Pokémon Legends: Arceus Review – Everything Old Is New Again

 Pokémon Legends: Arceus Review

There’s something powerful about the traditional Pokémon journey. You’re setting off on your own, into the wider world, ready to face whatever you find. Pokémon Legends: Arceus targets that feeling with surgical precision. This is the mashup of Pokémon and Breath of The Wild you were hoping for, for better or for worse. While the game might be missing some key elements from the series, the final product is still terrific fun. The screenshots haven’t lied to you, though. Arceus is kind of ugly sometimes.

To be clear, I don’t consider the visual shortcomings a serious flaw. But you can’t ignore them, either. Some textures behave wrong at strange distances, a lot of the grass is a flat image on a bump map, and the world is a bit on the empty side. But the character models, people and Pokémon alike, all look great. I discovered something during this review that (maybe!) explains all of the Pokémon switch games. Arceus looks better in handheld mode. It’s almost like the developers prefer working with smaller screens, for some reason. I got used to the weird, spare visuals almost instantly. But! If you get hung up about such things, I suggest keeping this one a portable playthrough.

Perfect For Portable Playing

Never mind the wacky flat grass, is the game any fun, you ask? Absolutely! Battling and capturing Pokémon is a smooth, seamless experience from start to finish. Fights take place where you start them, not some separate dimension. You initiate the battles by throwing your chosen Pokémon at the opponent in question. Once the battle is over, experience is doled out in a pop-up menu in one corner. Almost no time is wasted, in other words. I found myself looking for fights instead of avoiding them, especially with the incentives you’re offered. This time around, filling out the Pokédex is a rich, rewarding mission.

When you’re not concentrating on your Pokédex, you’ve got a ton of requests to fulfill from the locals. There’s a lot of mission variety, so you never get too bored or rundown, but the quest tracker is mostly ornamental. On the one hand, it feels authentic to force you to track these things down yourself. But maybe a hint? Some idea where to look? Alas, you’re pretty much on your own for the side missions.

Outside of the major objectives and the side missions, you’ve still got that Pokédex to fill. The game makes this as engaging as possible by offering a checklist of tasks for every entry. How many you capture, what moves you see them use, and how many you defeat in battle all contribute to their page in the dex. Plus, completing these entries pays your wages and boosts your trainer rank. Instead of gym badges, you’ve got ten stars to earn with the Survey Corps. Which leads us to another slight difference, in that there are no gyms, and no gym leaders. The people of the Hisui region are terrified of Pokémon, you see.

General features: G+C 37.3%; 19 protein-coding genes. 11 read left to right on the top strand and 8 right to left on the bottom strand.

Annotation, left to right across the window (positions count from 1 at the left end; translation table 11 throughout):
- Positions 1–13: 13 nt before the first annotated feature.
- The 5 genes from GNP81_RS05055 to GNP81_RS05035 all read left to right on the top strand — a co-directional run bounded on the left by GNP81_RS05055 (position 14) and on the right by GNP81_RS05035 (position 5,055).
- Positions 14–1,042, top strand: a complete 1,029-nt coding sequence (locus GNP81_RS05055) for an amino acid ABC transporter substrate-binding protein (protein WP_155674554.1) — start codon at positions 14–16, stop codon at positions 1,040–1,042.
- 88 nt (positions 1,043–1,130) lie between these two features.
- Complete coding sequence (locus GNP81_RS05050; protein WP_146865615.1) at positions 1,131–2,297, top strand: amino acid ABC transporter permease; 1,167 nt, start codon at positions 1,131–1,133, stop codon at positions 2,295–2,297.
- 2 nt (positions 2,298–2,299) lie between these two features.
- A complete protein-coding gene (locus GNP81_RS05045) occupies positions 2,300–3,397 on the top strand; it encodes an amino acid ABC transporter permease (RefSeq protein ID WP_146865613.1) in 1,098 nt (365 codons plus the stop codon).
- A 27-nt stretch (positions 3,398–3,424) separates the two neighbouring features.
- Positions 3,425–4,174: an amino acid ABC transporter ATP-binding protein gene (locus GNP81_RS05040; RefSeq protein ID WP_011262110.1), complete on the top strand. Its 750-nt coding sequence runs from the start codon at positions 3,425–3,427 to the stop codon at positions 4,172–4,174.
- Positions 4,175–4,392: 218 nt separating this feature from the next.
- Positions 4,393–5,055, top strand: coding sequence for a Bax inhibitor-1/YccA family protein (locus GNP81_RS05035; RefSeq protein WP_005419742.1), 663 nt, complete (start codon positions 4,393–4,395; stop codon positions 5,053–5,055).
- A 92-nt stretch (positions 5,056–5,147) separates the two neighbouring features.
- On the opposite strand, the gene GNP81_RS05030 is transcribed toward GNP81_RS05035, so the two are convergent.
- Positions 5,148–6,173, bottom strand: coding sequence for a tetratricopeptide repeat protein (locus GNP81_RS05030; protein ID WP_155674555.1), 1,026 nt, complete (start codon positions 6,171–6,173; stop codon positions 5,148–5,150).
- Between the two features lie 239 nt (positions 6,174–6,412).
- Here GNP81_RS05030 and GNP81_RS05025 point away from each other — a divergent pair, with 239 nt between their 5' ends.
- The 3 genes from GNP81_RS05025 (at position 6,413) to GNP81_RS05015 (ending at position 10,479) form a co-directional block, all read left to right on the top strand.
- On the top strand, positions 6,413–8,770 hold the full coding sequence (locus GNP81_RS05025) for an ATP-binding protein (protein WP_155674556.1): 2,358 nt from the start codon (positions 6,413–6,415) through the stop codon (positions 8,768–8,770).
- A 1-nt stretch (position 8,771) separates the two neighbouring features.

Be Ready To Run

Honestly, it makes sense. They can summon lightning, breathe fire, and eat your dreams. Who cares if they’re also adorable, you know? For this same reason, you don’t run into quite as many trainers, either. No, most of your battling thrills come from wild Pokémon. While some of them are pretty docile, others will attack you on sight. If you’re not careful, they can knock you right out. Better to take the initiative with your own Pokémon, and bring the fight to them. Unless you’re facing down an Alpha Pokémon. Then you might want to run. They won’t automatically beat you! But your odds aren’t great.

Another major element of Arceus is crafting. You can make your own Pokéballs, your own medicine, and your own bait. Harvesting these materials even gives experience to the Pokémon doing the work. While gathering these materials I discovered grit dust. If you’re obsessed with EVs and stat-maxing in Pokémon, they’ve made it even more transparent. Just apply this common item and watch those base stat values rise! This new version of EV optimization isn’t that much easier, but it is much more simple. Which is good, because the fights are a tiny bit tougher than usual.

Super Streamlined Stat Boosts

It’s not a major spike in difficulty or anything. There’s just a handful of new combat mechanics that can catch you off-guard if you’re not careful. Speed and turn order are more rigid, for starters. This means a slower Pokémon can get smoked before they even have a chance to act. The other new wrinkle is move mastery. Once a Pokémon masters a move, they can use it normally, agile style, or strong style. Agile style sacrifices power for speed. You might even be able to act twice in a row! On the other hand, strong style uses more PP in exchange for a more powerful attack. It also disrupts the turn order, so it’s a risky gambit. I like having more flexibility in my fighting strategy, plus the extra challenge is a welcome change.

I wasn’t sure what to expect with Arceus, but the surprise was a pleasant one. There aren’t any gyms or gym leaders, but I found plenty of tough battles. The graphics are pretty basic, but the character models all look terrific. Even the environments aren’t so bad, as long as you’re playing in portable mode. I was instantly hooked by the gameplay loop. Everything you do in the field feels so seamless, so smooth. This game makes Pokémon feel a bit dangerous, something I never thought was possible. If you were hoping for a traditional Pokémon experience, you’ll be thrown for a loop. Keep an open mind however, and Pokémon Legends: Arceus will be a fantastic time.

***A Nintendo Switch code was provided by the publisher***

More about Pokemon Legends Arceus:

The Good

  • Gameplay is smooth and seamless
  • Engaging, exciting combat
  • Pokemon feel cooler, more dangerous

The Bad

  • Visuals a little rough
  • Hardly any trainers
  • Quest tracker almost useless